Americans will eat millions of pounds of turkey, cranberries, potatoes, pies and other favorites for the upcoming Thanksgiving holiday.
Cordelia Running, an assistant professor in the College of Health and Human Sciences and director of the SPIT Lab at Purdue University, researches the science behind the physical and mental processes that influence the flavors of the food we eat.
From plate to palate
The flavors of a Thanksgiving meal are the result of a combination of tastes—sweet, sour, salty, bitter and fatty—aromas and other sensations, as well as what happens during digestion as the body absorbs the calories, Running said.
“It’s all the sensations coming together, such as taste, which can be sweet, sour, salty, bitter, maybe fatty. Then you’re starting to get that aroma, too. You smell it when you walk in the room, but you experience it a little differently when it goes up the backside of your throat and into your nose. Then you also start digesting it in your mouth from the activity of the enzymes in your spit, from the mashing of your teeth, until it reaches the right consistency to swallow.”
The flavors of nostalgia
One’s mental and emotional state also plays an important role in how he or she experiences food, Running said. The brain associates memories with certain sensations, such as the flavors of unique Thanksgiving dishes, a phenomenon that pairs how you felt at that time with that specific food, she added.
“As you grow up, you learn to feel that nostalgia for what you identify as this happy holiday season and those feelings can transfer to your perception of the food itself. Similarly, negative experiences can cause someone to learn to hate some of these foods if they don’t enjoy the holiday season.”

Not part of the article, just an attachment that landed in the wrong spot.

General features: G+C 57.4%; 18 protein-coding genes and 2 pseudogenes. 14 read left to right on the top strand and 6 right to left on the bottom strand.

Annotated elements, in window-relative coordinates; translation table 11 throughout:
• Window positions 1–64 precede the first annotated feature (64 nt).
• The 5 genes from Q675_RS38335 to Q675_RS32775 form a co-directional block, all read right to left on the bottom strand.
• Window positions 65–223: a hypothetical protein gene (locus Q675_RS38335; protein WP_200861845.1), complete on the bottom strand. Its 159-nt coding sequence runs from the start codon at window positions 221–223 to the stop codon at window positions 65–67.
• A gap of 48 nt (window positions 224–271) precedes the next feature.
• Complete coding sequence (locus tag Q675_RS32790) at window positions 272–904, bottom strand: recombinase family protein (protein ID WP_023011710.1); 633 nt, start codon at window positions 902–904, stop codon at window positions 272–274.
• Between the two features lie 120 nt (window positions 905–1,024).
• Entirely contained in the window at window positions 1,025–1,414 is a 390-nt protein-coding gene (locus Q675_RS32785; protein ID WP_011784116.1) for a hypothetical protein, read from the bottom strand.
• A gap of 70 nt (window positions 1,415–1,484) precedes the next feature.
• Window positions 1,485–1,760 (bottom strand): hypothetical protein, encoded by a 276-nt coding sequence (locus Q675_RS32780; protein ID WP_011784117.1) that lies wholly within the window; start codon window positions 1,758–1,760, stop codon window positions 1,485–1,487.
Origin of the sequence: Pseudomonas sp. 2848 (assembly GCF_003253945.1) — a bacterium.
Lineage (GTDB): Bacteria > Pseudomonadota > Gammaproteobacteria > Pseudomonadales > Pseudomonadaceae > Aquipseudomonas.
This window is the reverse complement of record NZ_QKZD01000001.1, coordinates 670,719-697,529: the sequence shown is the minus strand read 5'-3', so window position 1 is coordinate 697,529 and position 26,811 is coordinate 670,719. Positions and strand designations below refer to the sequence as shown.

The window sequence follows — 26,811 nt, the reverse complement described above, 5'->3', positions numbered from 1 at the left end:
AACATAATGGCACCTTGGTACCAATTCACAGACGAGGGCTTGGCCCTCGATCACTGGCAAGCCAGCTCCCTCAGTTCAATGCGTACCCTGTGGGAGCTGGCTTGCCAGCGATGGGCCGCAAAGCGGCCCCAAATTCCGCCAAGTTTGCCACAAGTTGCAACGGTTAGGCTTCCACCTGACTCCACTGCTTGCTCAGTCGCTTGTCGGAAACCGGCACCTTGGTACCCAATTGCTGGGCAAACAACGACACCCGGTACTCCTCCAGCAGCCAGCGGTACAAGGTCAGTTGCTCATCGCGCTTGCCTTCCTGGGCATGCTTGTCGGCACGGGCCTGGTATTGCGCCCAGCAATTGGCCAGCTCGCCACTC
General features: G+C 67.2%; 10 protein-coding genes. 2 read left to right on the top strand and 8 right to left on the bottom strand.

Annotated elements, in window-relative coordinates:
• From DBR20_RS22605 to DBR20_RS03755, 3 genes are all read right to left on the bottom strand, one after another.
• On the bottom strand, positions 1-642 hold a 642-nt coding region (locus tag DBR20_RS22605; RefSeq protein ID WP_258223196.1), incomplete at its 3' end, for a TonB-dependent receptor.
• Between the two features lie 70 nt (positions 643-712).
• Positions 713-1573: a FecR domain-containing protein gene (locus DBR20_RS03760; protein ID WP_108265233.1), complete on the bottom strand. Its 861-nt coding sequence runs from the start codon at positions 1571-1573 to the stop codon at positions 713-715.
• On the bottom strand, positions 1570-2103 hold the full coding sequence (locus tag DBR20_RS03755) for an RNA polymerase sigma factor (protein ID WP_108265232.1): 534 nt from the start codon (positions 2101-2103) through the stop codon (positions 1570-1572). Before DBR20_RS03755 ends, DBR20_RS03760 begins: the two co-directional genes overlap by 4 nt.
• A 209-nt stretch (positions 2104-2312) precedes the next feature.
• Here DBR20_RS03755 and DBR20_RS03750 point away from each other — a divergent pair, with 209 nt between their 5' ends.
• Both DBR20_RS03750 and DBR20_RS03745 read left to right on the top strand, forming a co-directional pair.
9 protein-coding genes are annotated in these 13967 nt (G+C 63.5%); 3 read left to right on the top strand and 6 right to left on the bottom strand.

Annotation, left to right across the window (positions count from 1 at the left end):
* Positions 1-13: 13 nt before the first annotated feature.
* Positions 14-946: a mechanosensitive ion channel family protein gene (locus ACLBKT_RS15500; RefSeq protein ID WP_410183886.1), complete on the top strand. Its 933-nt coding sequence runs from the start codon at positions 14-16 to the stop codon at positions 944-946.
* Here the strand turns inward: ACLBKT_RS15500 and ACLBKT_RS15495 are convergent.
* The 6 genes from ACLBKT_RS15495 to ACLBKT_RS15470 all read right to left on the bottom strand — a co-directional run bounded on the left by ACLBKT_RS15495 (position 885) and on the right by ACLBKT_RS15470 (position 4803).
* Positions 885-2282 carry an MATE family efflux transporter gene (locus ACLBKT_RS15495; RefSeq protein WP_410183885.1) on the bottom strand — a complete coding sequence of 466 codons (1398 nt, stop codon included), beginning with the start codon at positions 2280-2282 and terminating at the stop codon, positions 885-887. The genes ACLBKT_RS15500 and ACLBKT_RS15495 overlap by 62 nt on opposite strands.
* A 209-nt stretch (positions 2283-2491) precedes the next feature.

Why we keep coming back for more
Though a phenomenon known as sensory specific satiety, the variety of Thanksgiving meal options makes it hard to resist coming back for seconds and thirds, Running said.
“If you just sat down and ate an enormous bowl of mashed potatoes, you’re probably not going to go back for more. By having multiple flavors, that effect is not as strong. So you think you’re full because you just ate all these mashed potatoes, but there’s still room for dessert, there’s still room for turkey, there’s still room for something dunked in gravy. That phenomenon is a documented effect that people eat more when there’s variety.”
Don’t overcook your vegetables
It’s hard enough to encourage family members to eat vegetables during Thanksgiving. But overcooking green beans, broccoli and Brussels sprouts can release an unpleasant, sulfur-like, even pungent smell, Running said.
“When bitter vegetables are raw and undamaged, they don’t smell, stink or burn at all. It’s damaging the tissue that releases an enzyme that causes all those burning, stinking compounds. So, under certain circumstances, you’ll get a tingling spiciness or pungent aroma from certain vegetables.”
Don’t get too distracted
Research shows that people eat more when they’re distracted or multitasking, Running said, which can be a recipe for disaster in a Thanksgiving setting featuring family conversations and football games on television.
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